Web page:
Al groped blindly at the table before latching onto his plate. He whacked the plate and its contents across the side of her head lodging some ground beef in Samantha’s ear. The attack completely destroyed her make-up and more ground beef got stuck in her hair.

“Ahh!” she squealed as a warm plop of gravy/sauce(?) landing on her toed slip ons, “How could you?” she screamed.

The doorbell rang before Al could show her what she did to his shirt.

“Clearwater Police! Open up!”

“Oh shit,” says Al.

Samantha waved her hand in a flourish, “See, now look what you did!”

“Police! Open the door!” this time the voice was louder.

The two of them tracked red sauce/gravy(?) across the living room carpet and opened the door as one.

Two cops stood to either side of the front door. The one to the lefts jaw fell to the floor. The one to the right started laughing.

“Something wrong officers?” asked Al.

The cop on the left recovered before the one on the right, “Your neighbors reported sounds of a struggle coming from your residence,” he lets the accusation hang in the air for a moment as he watches pasta and tomato fall from Al’s chin.

Samantha tried a ‘get out of a ticket’ smile and batted her eyes through a face full of food, “Officer, do you know the difference between sauce and gravy?”

The cop on the right is stumped, “What?”

The one on the left’s name plate reads ‘Spinelli’,

“No,” he answered.

Samantha takes in a deep breath, her eyes growing wide.

Spinelli, put a hand up, trapping the pregnant tirade in her lungs, “No one cares about spaghetti sauce, both of you turn and put your hands behind your backs,”

Al and Samantha comply meekly. As the cuffs go on Al speaks over his shoulder, “You guys think I could get a towel before we go?”

Samantha hissed, “Shut up Al. You’ve done enough,”

Al looked at her, defeat clear across his red smeared face, “You guys gonna make me ride with her to the station?”

Reference:

http://www.thesmokinggun.com/documents/stupid/spaghetti-battery-629538

“Twenty Bucks Says…”

I’ve never done meth but the look on this guy’s face is exactly what I would expect once he realized what he had tweaked himself into.

According to the Smoking Gun referenced below, Mr. Kelly, Doug to his friends, called the Putnam County Sheriff’s Office, Florida (of course) because he thought his methamphetamine dealer, lets call him Kevin, sold him some bad shit. He called the cops after having a bad reaction to his score and wanted his stash tested to make sure it wasn’t something dangerous…that’s something more dangerous than methamphetamines… Kelly is forty-nine years old. At his age, a strong cup of coffee could make his heart explode…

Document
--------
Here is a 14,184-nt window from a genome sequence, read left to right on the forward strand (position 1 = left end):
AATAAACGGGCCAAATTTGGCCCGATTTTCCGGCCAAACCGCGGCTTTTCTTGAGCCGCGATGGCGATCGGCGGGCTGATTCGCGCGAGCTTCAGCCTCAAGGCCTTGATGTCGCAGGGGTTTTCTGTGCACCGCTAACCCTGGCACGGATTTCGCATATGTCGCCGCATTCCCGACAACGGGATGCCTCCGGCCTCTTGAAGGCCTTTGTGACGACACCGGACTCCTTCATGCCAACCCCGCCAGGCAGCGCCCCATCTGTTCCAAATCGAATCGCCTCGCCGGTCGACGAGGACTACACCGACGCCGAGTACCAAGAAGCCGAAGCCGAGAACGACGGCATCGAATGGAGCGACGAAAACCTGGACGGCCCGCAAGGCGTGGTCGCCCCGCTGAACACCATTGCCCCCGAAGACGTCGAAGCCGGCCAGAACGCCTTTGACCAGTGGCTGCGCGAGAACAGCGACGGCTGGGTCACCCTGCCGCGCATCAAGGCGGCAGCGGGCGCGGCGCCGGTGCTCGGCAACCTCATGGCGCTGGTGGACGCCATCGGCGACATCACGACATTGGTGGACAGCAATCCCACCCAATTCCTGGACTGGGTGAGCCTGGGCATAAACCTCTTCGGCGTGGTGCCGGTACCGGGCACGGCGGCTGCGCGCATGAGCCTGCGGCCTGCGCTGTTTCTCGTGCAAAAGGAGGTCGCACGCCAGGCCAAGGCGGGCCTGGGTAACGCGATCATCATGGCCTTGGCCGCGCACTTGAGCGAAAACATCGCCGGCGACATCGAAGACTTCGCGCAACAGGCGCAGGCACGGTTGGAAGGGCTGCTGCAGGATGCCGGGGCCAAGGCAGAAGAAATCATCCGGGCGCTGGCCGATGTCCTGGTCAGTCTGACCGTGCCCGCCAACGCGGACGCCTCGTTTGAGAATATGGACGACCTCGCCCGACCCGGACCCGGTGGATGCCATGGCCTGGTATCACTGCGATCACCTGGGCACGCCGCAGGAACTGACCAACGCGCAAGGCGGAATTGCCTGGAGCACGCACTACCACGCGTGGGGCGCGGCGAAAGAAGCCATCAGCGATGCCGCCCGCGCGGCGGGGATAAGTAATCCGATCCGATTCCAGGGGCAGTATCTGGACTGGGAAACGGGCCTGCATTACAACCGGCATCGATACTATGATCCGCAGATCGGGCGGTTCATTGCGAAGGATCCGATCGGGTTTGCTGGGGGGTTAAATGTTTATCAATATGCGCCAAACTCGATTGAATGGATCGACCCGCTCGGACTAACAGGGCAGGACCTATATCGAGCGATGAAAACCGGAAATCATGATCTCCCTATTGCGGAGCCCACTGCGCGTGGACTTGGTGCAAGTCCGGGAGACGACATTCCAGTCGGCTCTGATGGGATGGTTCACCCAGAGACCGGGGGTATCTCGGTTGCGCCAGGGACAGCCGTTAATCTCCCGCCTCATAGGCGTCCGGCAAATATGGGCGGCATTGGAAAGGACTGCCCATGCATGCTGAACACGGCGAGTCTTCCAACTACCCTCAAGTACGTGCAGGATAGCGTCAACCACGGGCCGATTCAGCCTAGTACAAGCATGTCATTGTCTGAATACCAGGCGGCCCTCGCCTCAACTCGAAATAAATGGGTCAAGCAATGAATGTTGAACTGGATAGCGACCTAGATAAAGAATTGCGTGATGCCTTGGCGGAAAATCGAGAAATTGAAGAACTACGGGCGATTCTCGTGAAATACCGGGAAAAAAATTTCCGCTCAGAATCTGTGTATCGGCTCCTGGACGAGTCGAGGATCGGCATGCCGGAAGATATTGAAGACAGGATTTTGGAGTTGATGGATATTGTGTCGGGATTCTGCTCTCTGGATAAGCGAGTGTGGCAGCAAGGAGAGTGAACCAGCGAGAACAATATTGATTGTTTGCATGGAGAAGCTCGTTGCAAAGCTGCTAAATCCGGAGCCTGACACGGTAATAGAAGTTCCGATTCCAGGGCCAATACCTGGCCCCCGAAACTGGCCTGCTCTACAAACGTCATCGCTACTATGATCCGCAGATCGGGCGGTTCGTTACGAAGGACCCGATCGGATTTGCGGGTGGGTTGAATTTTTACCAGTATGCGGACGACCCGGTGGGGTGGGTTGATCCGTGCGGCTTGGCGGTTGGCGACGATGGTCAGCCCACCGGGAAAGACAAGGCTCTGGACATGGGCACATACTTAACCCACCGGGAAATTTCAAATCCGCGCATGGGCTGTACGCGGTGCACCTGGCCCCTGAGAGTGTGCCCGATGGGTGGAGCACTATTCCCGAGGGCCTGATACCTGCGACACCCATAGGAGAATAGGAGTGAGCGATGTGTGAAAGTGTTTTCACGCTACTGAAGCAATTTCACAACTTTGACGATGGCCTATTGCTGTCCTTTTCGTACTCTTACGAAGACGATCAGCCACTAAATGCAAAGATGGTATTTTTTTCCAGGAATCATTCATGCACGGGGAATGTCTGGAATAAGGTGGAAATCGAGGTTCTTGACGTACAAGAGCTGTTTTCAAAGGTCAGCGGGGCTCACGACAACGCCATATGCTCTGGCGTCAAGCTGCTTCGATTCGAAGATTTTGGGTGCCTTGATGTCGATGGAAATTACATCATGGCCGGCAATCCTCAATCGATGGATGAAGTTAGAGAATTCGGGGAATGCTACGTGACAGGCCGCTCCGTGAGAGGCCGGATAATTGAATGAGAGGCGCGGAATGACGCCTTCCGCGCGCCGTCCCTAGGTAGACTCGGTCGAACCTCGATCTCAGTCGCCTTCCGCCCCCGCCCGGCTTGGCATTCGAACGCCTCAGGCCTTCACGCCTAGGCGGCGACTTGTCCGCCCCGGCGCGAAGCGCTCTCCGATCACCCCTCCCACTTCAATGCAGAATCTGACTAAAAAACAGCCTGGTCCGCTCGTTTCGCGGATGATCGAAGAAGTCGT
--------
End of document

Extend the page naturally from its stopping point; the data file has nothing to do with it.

I doubt this is in any way how the real story went down but if it were me; this is how I would want to tell it once we started sharing war stories at the bar.

Detectives Penhall and Hanson (Names changed to protect the innocent) were in the office cleaning up some reports when the phone rang. Penhall picked it up,

“Narcotics, Penhall?” the call was from dispatch. Penhall listened for almost thirty seconds before laughing, “Oh absolutely put him through,” He picked up a paper clip and threw it at Hanson.

Hanson looked up about to say, “What the fuck?” but Penhall had his index finger to his lips.

Penhall put the desk phone on speaker, “This is Detective Doug Penhall, how can I help you?”

The caller’s breath was clipped and heavy in the phone, “Uhh, yeah, uhh, can you guys help me? I’m not feelin too good, I think my guy screwed me,”

“What do you mean Sir?”

“I bought some crank from him last week, I think he gave me some bad shit, Flacca maybe. My freakin heart is beating like crazy,”

Penhall bounces his eyebrows toward Hanson who immediately threw crossed forearms over his chest. Penhall’s eyebrows scrunched as he put the guy on mute, “What?”

Hanson jabbed his finger at the phone, “Twenty bucks says you can’t talk that guy into bringing his shit to us,” he slid back in his chair to relish in the challenge.

“Fifty says I can,” Penhall shot back, grinning. He took the phone off mute, “That’s not good Sir, that Flacca is nothing to mess with. How much have you done?”

“Umm, only one quick hit. I knew it was off, now I can’t freaking keep my hands from shaking,”